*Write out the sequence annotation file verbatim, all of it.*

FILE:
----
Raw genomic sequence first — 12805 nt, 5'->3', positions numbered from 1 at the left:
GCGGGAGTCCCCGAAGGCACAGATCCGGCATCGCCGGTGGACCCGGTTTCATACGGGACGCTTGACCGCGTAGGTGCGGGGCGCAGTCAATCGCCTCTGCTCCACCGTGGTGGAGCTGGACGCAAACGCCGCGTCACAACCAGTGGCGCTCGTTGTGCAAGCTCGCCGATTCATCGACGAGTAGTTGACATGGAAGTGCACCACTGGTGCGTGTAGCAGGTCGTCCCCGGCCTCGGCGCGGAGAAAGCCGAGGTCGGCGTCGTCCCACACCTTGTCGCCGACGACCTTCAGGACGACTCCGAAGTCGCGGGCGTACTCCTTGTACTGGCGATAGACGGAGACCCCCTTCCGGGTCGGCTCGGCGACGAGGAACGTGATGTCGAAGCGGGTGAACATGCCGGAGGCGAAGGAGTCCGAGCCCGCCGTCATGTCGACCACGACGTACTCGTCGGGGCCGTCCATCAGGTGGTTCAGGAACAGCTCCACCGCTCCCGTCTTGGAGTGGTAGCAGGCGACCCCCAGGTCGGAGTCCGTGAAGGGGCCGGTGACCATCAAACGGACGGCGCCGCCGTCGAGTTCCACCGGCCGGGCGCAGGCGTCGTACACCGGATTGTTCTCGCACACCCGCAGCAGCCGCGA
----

Raw genomic sequence first — 12805 nt, 5'->3', positions numbered from 1 at the left:
GCGGGAGTCCCCGAAGGCACAGATCCGGCATCGCCGGTGGACCCGGTTTCATACGGGACGCTTGACCGCGTAGGTGCGGGGCGCAGTCAATCGCCTCTGCTCCACCGTGGTGGAGCTGGACGCAAACGCCGCGTCACAACCAGTGGCGCTCGTTGTGCAAGCTCGCCGATTCATCGACGAGTAGTTGACATGGAAGTGCACCACTGGTGCGTGTAGCAGGTCGTCCCCGGCCTCGGCGCGGAGAAAGCCGAGGTCGGCGTCGTCCCACACCTTGTCGCCGACGACCTTCAGGACGACTCCGAAGTCGCGGGCGTACTCCTTGTACTGGCGATAGACGGAGACCCCCTTCCGGGTCGGCTCGGCGACGAGGAACGTGATGTCGAAGCGGGTGAACATGCCGGAGGCGAAGGAGTCCGAGCCCGCCGTCATGTCGACCACGACGTACTCGTCGGGGCCGTCCATCAGGTGGTTCAGGAACAGCTCCACCGCTCCCGTCTTGGAGTGGTAGCAGGCGACCCCCAGGTCGGAGTCCGTGAAGGGGCCGGTGACCATCAAACGGACGGCGCCGCCGTCGAGTTCCACCGGCCGGGCGCAGGCGTCGTACACCGGATTGTTCTCGCACACCCGCAGCAGCCGCGA